Remains of Aborted Babies Used to Provide Electricity in Oregon

Covanta Marion facility

Covanta Marion facility

A shocking new report has caused the shutting down of a waste-to-energy incinerator in Oregon after it was revealed that the remains of babies destroyed by abortion in British Columbia were being shipped to the facility and used to provide electricity to residents of Oregon. is reporting that the British Columbia Health Ministry recently admitted in an e-mail to the B.C. Catholic that “biomedical waste” shipped to the U.S. includes “human tissue, such as surgically removed cancerous tissue, amputated limbs, and fetal tissue.”

It also said that it understands that “some is transferred to Oregon. There it is incinerated in a waste-to-energy plant.”

This plant has been identified as the Covanta Marion waste-to-energy facility in Oregon.

These shocking revelations prompted immediate action from the Oregon county commission who has ordered the incinerator to stop accepting boxed medical waste from British Columbia.

“We provide an important service to the people of this state and it would be a travesty if this program is jeopardized due to this finding,” said Sam Brentano, chairman of the Marion County board of commissioners. “We thought our ordinance excluded this type of material at the waste-to-energy facility. We will take immediate action to ensure a process is developed to prohibit human tissue from future deliveries.”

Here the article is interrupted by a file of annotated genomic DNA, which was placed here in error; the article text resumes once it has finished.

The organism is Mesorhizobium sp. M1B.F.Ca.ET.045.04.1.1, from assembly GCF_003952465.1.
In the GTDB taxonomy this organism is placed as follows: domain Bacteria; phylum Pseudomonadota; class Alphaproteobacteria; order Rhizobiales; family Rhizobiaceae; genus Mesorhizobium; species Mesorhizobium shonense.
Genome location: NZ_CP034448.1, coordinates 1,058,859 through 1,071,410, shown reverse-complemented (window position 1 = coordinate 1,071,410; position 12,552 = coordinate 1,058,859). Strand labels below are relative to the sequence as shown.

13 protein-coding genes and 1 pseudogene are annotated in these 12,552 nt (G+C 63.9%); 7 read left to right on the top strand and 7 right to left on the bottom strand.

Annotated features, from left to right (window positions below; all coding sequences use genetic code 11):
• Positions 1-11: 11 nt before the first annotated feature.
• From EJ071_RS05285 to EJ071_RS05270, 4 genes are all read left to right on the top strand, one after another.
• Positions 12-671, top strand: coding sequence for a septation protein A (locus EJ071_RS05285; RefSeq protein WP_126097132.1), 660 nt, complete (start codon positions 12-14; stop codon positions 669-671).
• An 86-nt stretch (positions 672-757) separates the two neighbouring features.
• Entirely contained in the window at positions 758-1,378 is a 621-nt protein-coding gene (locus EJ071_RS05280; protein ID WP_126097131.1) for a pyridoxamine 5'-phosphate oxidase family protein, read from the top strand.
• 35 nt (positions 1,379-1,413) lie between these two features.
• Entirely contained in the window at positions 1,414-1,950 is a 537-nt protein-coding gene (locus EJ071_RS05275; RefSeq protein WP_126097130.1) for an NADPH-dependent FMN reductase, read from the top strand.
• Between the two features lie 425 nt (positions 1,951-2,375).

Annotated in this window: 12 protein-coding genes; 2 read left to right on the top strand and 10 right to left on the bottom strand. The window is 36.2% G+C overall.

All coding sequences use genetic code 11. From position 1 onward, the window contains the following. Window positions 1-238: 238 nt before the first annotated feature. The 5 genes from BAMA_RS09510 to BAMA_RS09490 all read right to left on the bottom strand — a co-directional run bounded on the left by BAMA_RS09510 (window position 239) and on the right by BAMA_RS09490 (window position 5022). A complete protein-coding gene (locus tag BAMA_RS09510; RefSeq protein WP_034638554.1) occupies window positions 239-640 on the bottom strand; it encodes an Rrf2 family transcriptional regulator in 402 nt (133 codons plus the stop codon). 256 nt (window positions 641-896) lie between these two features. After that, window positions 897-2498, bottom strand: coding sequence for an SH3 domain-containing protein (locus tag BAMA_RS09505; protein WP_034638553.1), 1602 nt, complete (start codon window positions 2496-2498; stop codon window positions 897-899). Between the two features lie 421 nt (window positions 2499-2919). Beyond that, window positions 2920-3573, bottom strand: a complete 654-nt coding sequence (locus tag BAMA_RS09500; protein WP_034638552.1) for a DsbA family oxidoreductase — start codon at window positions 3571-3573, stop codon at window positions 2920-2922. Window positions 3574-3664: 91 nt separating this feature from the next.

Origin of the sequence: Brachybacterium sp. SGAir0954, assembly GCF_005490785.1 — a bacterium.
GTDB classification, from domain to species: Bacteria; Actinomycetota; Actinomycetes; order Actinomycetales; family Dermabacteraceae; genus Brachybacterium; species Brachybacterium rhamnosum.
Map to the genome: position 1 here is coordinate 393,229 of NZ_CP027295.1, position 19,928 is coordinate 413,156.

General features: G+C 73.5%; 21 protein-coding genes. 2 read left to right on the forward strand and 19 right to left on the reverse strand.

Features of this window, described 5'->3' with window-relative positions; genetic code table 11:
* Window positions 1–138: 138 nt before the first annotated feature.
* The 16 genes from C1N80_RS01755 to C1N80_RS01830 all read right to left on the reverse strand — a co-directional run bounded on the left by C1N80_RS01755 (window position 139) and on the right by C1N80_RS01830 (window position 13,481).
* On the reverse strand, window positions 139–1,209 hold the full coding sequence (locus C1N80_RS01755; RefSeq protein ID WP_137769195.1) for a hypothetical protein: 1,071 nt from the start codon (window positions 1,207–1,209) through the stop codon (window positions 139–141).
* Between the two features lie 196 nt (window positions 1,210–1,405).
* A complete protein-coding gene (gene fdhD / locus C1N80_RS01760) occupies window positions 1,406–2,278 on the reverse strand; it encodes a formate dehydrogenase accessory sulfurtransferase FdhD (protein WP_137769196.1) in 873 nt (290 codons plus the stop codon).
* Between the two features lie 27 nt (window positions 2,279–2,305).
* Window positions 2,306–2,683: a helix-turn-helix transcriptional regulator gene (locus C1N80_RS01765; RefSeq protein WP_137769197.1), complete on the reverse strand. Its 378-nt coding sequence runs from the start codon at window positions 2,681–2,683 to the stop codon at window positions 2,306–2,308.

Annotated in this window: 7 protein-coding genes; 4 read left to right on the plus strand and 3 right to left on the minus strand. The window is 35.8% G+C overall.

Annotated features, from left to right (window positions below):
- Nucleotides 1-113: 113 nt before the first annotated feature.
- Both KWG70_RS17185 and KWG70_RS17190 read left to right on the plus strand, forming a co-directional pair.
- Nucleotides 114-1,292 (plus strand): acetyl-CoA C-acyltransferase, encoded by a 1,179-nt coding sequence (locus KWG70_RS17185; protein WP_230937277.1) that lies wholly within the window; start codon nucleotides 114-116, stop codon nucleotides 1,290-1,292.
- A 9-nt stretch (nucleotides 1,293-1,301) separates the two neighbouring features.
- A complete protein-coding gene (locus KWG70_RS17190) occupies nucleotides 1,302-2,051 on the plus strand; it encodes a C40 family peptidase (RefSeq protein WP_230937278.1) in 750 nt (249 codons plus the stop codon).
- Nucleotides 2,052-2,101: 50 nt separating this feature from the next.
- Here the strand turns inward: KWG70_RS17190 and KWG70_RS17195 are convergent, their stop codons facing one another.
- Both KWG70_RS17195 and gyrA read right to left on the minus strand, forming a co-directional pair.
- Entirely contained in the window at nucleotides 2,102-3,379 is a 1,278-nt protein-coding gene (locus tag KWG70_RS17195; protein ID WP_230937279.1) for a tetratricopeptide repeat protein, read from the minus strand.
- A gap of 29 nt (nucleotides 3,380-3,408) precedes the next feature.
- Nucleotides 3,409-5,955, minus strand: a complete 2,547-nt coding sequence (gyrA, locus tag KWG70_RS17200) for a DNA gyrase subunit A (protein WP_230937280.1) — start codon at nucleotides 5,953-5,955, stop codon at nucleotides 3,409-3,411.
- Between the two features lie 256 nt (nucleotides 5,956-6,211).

Marion County Commission Janet Carlson was equally distressed by the news. “We are outraged and disgusted that this material could be included in medical waste received at the facility,” Carlson said in a written statement. “We did not know this practice was occurring until today. We are taking immediate action and initiating discussions with Covanta Marion to make certain that this type of medical waste is not accepted in the future.”

It is unclear how long the facility has been using fetal remains in the plant because current statutes include fetuses in the disposal of medical waste. However, Brentano said the county’s board held an emergency meeting yesterday morning to ban the practice.

Bud Waterman, a former temp worker at Covanta Marion, Inc., told that the plant has been accepting tractor trailers full of biohazards two to three times a week and believes the facility has been incinerating fetuses for years.

An investigation into the practice is ongoing.

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